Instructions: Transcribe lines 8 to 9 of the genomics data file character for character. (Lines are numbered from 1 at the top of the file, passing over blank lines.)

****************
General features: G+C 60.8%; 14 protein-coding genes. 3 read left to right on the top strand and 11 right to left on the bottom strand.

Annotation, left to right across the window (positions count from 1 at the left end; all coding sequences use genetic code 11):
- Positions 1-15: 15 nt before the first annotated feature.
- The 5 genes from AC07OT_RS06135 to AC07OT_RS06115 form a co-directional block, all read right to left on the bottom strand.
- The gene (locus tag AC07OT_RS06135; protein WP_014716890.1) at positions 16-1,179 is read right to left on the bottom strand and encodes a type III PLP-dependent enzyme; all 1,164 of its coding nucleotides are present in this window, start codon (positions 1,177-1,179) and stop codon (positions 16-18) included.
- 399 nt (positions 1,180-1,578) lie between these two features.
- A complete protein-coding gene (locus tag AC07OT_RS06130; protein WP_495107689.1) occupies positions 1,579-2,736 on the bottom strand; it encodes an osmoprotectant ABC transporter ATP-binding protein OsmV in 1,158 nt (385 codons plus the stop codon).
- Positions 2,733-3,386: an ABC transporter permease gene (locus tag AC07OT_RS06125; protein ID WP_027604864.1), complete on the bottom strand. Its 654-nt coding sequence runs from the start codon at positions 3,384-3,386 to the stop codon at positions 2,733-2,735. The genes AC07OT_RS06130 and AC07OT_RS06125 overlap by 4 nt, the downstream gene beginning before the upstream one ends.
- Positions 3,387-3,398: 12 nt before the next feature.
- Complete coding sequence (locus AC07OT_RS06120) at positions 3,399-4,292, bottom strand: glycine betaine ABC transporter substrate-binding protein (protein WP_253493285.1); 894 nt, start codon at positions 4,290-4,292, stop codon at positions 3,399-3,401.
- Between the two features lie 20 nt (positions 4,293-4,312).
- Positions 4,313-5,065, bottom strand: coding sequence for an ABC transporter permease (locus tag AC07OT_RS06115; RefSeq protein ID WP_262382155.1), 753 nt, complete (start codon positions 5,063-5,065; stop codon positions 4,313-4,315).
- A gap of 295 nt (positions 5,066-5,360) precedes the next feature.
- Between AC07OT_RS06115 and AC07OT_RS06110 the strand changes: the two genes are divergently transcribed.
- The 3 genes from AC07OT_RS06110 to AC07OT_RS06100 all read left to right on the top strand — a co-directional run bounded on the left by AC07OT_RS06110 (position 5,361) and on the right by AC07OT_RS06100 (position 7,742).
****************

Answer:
- Positions 2,733-3,386: an ABC transporter permease gene (locus tag AC07OT_RS06125; protein ID WP_027604864.1), complete on the bottom strand. Its 654-nt coding sequence runs from the start codon at positions 3,384-3,386 to the stop codon at positions 2,733-2,735. The genes AC07OT_RS06130 and AC07OT_RS06125 overlap by 4 nt, the downstream gene beginning before the upstream one ends.
- Positions 3,387-3,398: 12 nt before the next feature.